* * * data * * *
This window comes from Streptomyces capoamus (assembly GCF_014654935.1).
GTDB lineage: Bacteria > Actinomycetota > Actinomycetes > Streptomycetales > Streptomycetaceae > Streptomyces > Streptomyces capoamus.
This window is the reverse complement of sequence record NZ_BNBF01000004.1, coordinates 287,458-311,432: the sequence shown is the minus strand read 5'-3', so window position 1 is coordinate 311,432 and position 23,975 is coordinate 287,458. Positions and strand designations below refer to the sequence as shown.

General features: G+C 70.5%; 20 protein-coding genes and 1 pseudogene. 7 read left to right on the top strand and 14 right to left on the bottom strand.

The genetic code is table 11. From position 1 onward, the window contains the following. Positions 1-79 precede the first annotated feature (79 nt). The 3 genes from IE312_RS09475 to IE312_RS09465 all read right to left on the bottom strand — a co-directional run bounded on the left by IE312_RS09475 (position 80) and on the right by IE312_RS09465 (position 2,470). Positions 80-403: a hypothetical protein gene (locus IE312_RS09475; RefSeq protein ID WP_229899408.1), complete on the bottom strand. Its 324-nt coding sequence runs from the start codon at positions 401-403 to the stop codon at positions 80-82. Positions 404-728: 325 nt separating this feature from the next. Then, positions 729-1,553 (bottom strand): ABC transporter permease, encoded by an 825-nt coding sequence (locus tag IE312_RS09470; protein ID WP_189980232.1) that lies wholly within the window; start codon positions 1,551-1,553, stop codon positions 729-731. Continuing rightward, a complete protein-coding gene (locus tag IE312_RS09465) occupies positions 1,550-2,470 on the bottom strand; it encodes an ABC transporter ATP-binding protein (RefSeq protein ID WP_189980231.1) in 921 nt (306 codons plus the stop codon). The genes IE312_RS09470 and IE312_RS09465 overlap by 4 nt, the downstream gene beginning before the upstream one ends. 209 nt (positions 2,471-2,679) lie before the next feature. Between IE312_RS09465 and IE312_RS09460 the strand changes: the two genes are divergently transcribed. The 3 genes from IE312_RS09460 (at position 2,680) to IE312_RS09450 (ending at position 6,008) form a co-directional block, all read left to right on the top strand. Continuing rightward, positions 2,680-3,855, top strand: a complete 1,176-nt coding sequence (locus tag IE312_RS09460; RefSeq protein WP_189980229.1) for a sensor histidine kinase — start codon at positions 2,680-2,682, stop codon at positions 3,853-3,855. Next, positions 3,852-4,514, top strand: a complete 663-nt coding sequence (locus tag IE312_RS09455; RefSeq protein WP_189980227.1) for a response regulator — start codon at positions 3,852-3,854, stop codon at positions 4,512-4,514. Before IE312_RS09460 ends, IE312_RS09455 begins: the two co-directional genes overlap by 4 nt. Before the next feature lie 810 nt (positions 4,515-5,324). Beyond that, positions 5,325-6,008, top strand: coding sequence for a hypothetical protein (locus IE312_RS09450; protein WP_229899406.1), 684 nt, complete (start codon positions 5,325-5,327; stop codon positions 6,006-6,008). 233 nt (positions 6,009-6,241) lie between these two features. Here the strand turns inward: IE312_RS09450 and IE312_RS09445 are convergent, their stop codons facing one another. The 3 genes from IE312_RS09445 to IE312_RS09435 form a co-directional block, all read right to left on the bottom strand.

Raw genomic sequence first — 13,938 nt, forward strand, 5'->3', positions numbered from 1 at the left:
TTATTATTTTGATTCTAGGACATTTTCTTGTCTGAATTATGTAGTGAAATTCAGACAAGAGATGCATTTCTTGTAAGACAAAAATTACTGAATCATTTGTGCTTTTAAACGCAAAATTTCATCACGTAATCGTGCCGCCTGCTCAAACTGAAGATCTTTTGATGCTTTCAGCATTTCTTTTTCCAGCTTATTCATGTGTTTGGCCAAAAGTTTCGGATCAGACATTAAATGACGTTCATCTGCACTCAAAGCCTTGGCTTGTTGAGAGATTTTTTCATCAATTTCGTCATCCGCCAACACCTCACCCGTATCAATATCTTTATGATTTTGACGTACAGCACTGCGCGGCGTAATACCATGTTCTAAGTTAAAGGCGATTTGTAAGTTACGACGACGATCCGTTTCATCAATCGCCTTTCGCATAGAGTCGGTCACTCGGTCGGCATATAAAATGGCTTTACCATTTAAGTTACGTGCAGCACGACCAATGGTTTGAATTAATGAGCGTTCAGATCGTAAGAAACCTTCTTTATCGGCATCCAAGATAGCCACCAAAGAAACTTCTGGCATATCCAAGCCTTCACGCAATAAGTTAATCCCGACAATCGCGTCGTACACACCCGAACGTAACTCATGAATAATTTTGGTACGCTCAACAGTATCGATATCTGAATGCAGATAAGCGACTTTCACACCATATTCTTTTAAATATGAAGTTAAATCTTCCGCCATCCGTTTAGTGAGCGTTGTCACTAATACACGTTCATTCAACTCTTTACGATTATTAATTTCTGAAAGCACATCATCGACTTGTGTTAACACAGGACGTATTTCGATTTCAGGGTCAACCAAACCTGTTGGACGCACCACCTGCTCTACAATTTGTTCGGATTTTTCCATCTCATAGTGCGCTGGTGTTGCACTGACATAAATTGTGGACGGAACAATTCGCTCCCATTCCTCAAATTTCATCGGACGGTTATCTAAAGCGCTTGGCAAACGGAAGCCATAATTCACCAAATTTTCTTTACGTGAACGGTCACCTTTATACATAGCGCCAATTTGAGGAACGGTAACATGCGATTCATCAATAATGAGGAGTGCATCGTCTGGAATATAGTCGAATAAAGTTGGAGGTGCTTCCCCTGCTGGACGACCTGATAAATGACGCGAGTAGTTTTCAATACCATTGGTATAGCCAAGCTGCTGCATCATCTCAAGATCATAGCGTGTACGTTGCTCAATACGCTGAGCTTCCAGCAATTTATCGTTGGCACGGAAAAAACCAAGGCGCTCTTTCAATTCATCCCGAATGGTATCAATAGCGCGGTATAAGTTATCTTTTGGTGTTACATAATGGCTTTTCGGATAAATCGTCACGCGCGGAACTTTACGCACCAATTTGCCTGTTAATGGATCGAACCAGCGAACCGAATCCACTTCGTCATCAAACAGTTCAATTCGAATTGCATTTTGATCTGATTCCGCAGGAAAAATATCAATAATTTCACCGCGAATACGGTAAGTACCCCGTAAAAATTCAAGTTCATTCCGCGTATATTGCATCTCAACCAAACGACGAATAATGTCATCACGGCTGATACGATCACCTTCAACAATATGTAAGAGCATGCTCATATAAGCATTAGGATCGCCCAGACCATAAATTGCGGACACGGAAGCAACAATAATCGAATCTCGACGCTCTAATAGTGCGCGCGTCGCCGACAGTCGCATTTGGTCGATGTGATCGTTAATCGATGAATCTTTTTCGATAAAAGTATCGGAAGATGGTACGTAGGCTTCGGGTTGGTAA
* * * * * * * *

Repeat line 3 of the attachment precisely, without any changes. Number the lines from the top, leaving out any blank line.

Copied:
This window is the reverse complement of sequence record NZ_BNBF01000004.1, coordinates 287,458-311,432: the sequence shown is the minus strand read 5'-3', so window position 1 is coordinate 311,432 and position 23,975 is coordinate 287,458. Positions and strand designations below refer to the sequence as shown.